Hanging out with the family at mile 25
(photo by Bob)

It was great to see Sam at mile 21. She kindly offered me a DP but I declined and asked if she’d take my hat, iPod and power bar. I could only walk the next 2 miles and partly with a family practice physician from Hill Air Force base who was running his first marathon. He was dress in his orange TOU long sleeve T-shirt and long running pants. While it wasn’t as warm as I had expected it was definitely too warm for long sleeves and pants. I told him about Bill, GB and running TOU in the snow in 2000. He was impressed with Bill’s miraculous recovery. Ironically, we were almost passing Lisa Schupe’s house at the time.

Polly and me at mile 25 with an emergency vehicle lurking ominously in the background
(photo by Paige)

The switchback part of the course in River Heights is my least favorite and I debated if it was worth walking the final 4 miles against taking off my number and cutting through River Heights on a direct route to the Tabernacle for a ride home. With my number off I decided to give running another try with limited success. Plotting along I made it to the hill down into Logan and turned west on 300 South towards Main Street. As I approached the intersection of 200 East a runner ahead of me was yelling at the driver of a truck attempting to make a right turn onto 300 South. His tirade consisted most of F-bombs along and its corresponding single finger, hand gesture. As I ran through the intersection, I caught up to Mr. F-bomb just before the truck was able to turn right and drove right past us. I asked, “What was his problem?” pointing to the truck. “He was honking at the runners and spectators. Here we are out busting our humps doing something he’d never do. You know, something healthy and positive and that guy has a problem with it.”

Somewhere between mile 25 and the finish

After walking up that disturbing little hill between 100 and 200 South, I jogged to the Tabernacle where I was once again greeted by family and friends. It’s a great feeling to have people who know you cheer you on. I could have stayed longer since my first two goals (sub 4 hour and new PR) were unattainable and my third goal of finishing was fairly certain. Where the course turns south on 100 East a loud mouth man with good intentions told me how good my form was. Smooth he said. What? Don’t mistake slowness with smoothness. Going slow does not make for good form. Good form is found is a fast form. I would have rather heard him say, “You look good,” even though I know he would have been lying. I saw Paige, Molly, Polly and Bruce walking back to their car just after I crossed Center Street but I kept moving knowing I only had about 3 blocks to go. Then it dawned on me. I had no idea what my time was. I was using my iPod as a timer, which was with Sam, and I hadn’t really noticed the clocks on the course. I realized I had no idea what my time was but was pleasantly surprised when I made the last turn and saw the time near 4:20 rather than 4:40 or more! I jogged the last tenth of a mile looking for familiar faces in the crowd. Towards the finish line I saw Shelly and then Laura and Clark. Settling on finishing 49th in my age group, I stopped and high-fived Clark and Laura just feet from the finish line. It was worth any 48th place prize money I may have missed out on.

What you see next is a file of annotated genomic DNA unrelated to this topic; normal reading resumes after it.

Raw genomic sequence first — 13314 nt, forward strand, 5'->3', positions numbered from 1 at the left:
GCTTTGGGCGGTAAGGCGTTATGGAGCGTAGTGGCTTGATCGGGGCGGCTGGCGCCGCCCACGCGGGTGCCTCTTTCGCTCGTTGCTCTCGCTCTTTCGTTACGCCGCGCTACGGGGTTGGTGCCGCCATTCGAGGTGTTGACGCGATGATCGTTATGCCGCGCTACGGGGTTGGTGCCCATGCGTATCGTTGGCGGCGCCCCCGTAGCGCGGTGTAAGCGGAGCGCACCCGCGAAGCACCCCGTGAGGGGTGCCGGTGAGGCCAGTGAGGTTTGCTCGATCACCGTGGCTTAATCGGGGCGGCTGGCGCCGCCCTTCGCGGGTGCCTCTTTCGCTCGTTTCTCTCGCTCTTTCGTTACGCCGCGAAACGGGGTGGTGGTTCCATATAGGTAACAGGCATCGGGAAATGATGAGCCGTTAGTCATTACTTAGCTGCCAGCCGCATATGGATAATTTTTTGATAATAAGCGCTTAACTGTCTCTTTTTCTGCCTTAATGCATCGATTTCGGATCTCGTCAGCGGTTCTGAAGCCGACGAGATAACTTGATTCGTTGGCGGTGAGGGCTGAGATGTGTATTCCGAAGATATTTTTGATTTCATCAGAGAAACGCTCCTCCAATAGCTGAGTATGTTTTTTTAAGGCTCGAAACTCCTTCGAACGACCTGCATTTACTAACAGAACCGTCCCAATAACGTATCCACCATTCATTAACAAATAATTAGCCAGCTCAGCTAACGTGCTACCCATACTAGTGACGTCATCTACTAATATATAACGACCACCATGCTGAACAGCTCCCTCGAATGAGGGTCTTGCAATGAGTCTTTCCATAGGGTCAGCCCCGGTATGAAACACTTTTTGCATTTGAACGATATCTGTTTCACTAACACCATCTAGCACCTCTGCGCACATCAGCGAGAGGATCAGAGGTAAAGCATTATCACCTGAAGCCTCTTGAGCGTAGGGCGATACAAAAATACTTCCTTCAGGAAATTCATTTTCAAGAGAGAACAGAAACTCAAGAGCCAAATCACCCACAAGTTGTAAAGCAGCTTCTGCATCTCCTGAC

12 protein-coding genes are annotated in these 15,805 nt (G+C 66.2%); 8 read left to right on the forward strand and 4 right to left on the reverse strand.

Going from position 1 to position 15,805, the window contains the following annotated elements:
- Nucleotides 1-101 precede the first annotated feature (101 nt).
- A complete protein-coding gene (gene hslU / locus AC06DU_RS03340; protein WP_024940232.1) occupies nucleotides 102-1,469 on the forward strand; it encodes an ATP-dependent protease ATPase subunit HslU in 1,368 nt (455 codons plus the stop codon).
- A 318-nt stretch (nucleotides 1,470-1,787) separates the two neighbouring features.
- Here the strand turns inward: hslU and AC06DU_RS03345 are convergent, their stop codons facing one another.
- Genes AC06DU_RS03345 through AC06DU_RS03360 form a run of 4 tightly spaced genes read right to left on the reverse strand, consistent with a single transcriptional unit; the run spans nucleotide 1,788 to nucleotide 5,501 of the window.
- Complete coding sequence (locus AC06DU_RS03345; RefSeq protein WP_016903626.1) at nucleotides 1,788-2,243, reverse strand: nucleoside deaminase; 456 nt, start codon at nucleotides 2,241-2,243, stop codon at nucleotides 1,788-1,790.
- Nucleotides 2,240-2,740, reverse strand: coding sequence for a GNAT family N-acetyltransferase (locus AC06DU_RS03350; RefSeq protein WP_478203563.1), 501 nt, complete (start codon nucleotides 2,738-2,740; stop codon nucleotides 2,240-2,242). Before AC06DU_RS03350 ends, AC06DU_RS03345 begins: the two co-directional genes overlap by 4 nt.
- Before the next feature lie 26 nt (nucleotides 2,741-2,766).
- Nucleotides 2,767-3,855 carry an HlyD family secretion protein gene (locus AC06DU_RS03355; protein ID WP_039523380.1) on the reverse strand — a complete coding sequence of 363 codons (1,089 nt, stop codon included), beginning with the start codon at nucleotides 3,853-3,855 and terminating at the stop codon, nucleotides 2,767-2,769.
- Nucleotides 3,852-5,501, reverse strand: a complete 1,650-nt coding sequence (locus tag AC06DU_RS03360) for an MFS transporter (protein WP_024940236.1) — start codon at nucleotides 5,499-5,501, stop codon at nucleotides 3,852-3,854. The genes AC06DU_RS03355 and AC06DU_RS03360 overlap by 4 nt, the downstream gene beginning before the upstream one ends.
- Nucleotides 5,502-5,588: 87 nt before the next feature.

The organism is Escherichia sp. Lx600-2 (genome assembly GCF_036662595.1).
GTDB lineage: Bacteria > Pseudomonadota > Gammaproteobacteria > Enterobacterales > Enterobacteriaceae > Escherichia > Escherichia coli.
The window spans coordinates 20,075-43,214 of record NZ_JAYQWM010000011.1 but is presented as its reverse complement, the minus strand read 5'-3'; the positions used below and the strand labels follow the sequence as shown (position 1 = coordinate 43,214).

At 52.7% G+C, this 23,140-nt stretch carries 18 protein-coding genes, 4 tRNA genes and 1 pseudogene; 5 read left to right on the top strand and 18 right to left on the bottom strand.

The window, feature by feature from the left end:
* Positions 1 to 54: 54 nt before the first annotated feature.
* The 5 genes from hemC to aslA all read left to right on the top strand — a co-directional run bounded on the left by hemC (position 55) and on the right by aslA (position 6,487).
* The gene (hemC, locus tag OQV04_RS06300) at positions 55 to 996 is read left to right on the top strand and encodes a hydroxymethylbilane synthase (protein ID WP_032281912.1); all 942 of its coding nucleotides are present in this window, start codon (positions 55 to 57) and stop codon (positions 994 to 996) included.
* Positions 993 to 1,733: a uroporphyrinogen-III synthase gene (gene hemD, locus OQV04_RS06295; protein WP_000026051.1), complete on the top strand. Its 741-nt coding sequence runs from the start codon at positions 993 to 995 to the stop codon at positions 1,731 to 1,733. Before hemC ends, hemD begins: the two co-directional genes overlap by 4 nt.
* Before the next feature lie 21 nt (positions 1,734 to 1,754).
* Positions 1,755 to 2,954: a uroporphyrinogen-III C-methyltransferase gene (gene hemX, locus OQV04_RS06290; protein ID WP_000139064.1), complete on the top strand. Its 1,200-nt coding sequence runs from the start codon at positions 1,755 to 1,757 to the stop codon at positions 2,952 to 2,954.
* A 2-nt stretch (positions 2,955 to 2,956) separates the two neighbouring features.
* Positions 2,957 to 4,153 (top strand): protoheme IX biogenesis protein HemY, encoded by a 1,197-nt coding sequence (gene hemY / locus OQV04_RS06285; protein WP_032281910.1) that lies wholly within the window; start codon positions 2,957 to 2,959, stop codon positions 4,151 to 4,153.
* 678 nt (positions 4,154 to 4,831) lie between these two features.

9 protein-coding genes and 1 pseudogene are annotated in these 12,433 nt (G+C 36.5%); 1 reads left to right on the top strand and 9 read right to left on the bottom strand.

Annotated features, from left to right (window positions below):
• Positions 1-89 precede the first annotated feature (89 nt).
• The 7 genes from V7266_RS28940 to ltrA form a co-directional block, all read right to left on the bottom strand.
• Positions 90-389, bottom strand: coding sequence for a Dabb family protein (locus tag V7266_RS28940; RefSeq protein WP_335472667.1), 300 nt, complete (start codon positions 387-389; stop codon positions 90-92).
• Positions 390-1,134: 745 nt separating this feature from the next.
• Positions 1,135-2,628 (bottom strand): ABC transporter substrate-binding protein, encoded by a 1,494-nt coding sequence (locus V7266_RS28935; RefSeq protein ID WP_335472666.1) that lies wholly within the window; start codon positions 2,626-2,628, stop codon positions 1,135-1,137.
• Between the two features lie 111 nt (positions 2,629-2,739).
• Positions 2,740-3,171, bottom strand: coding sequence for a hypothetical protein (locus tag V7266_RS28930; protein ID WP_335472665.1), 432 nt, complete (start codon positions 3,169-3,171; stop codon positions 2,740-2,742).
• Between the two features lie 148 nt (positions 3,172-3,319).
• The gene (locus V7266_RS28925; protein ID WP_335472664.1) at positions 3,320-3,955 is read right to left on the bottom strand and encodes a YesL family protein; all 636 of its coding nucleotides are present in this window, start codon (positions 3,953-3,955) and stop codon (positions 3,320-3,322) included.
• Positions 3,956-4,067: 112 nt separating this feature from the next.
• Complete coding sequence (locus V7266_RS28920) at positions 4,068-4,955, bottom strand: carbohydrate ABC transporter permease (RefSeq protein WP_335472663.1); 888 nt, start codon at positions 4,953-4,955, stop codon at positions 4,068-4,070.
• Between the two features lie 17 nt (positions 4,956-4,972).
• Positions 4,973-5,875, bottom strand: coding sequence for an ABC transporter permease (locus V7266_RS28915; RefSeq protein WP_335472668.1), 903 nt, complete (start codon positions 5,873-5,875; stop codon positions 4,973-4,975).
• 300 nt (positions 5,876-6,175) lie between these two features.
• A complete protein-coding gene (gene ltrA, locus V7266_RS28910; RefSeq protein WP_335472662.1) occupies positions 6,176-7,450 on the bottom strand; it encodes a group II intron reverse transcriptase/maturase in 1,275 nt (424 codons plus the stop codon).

At the finish line
(photo by Shelly)

Bill soon found me in the crowd and told me the excellent news. Tom broke four hours! Animal.There I was hours earlier wondering how Tom’s legs would hold up and he goes and runs a sub-four hour personal record! Well done, squire! I don’t care how much Bill, Shep and Kimball motivated him over the last 5-6 miles, he still had to do it on his own two legs. Impressive to the maximum.

"After you"

Looking back maybe I shouldn’t have had the BBQ pizza the night before (but it was really good). Or, maybe I shouldn’t start marathons at altitude. Or, maybe I should get new ear phones before each marathon. Or, maybe I should reinforced the pockets in my running shorts with duct tape. Or, maybe I shouldn’t wear a red shirt when I run marathons. Or, maybe I should just shut up and train harder so I can run like Tom. And Bill?